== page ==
Barclays faces trial over $3 billion Qatar loan

Adjust Comment Print

The announcement follows a decision by the SFO in June previous year to charge Barclays PLC, or the unit's parent group, over the same alleged offence.

The regulators are already separately weighing up how to respond to attempts by Barclays Chief Executive Jes Staley to unmask a whistleblower's identity.

In response, Barclays said: "Barclays PLC and Barclays Bank PLC intend to defend the respective charges brought against them".

Barclays says it "does not expect there to be an impact on its ability to serve its customers".

The BBC reports that Barclays borrowed 12-billion pounds from state-owned Qatar Holdings in 2008 to avoid a government bailout.

The SFO investigation arose amid concerns that Barclays may have been in effect lending itself money, known as "financial assistance", which is illegal.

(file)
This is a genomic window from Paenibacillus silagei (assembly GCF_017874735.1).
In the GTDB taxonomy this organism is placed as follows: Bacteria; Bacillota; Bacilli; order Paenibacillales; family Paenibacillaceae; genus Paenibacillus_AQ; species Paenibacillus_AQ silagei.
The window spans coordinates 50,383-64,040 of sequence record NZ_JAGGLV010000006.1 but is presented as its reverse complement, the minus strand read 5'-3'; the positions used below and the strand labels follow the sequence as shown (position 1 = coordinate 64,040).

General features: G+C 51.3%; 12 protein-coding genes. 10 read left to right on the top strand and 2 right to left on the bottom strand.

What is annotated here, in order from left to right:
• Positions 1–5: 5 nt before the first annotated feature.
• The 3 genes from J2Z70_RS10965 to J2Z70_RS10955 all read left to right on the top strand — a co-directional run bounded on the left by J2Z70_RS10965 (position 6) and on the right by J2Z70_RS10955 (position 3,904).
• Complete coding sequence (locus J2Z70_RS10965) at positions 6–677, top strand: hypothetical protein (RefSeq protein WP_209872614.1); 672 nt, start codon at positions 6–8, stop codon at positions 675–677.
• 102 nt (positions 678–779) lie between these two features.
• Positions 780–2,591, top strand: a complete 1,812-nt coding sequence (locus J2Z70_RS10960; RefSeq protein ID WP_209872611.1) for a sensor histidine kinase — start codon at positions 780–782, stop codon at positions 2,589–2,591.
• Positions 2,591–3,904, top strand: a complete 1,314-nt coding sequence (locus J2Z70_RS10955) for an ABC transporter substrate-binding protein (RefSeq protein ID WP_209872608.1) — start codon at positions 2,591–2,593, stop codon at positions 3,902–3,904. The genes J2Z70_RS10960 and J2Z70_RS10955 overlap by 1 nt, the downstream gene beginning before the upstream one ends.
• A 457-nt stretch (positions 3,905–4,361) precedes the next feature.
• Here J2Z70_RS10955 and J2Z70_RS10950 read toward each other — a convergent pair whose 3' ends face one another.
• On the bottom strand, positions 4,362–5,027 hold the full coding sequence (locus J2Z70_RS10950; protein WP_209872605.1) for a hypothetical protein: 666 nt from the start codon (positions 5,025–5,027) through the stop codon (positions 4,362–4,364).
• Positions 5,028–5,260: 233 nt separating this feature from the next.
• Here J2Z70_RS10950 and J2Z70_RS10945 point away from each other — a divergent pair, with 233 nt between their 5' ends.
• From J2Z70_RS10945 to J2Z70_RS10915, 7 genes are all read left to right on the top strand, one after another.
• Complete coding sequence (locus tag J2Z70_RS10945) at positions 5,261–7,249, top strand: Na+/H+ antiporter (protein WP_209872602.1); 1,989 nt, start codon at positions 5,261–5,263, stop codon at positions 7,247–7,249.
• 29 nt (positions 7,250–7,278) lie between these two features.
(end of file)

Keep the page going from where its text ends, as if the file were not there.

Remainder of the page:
Instagram Enables Screenshot Alert to Align With Snapchat
Earlier, the alerts for screenshots were provided when someone would take a screenshot of a private direct message. Anybody could take the screenshot of someone's photo or story without notifying the creator of the post or story.

Under that deal Barclays loaned £2.3bn back to Qatar Holdings and it is that part of the transaction that the charge of unlawful financial assistance is related to. They were also charged with conspiracy to commit fraud.

The Serious Fraud Office (SFO) has charged Barclays' (LON:BARC) operating arm over the lender's Qatar fundraising during the financial crisis when the group turned to Middle Eastern investors to avoid a state-funded bail-out.

Analysts at Keefe, Bruyette & Woods said that while it was unhelpful for Barclays that the SFO has added charges, it should not change the dynamics of the case materially.

In addition to a corporate charge, the SFO is prosecuting four of Barclays' then senior executives, including former boss John Varley.

Barclays had secured a number of funding channels in 2008 to sidestep a taxpayer rescue, including from Qatari, Abu Dhabi and Singaporean investors - but the way in which the bank secured the cash has since come under scrutiny.

Comments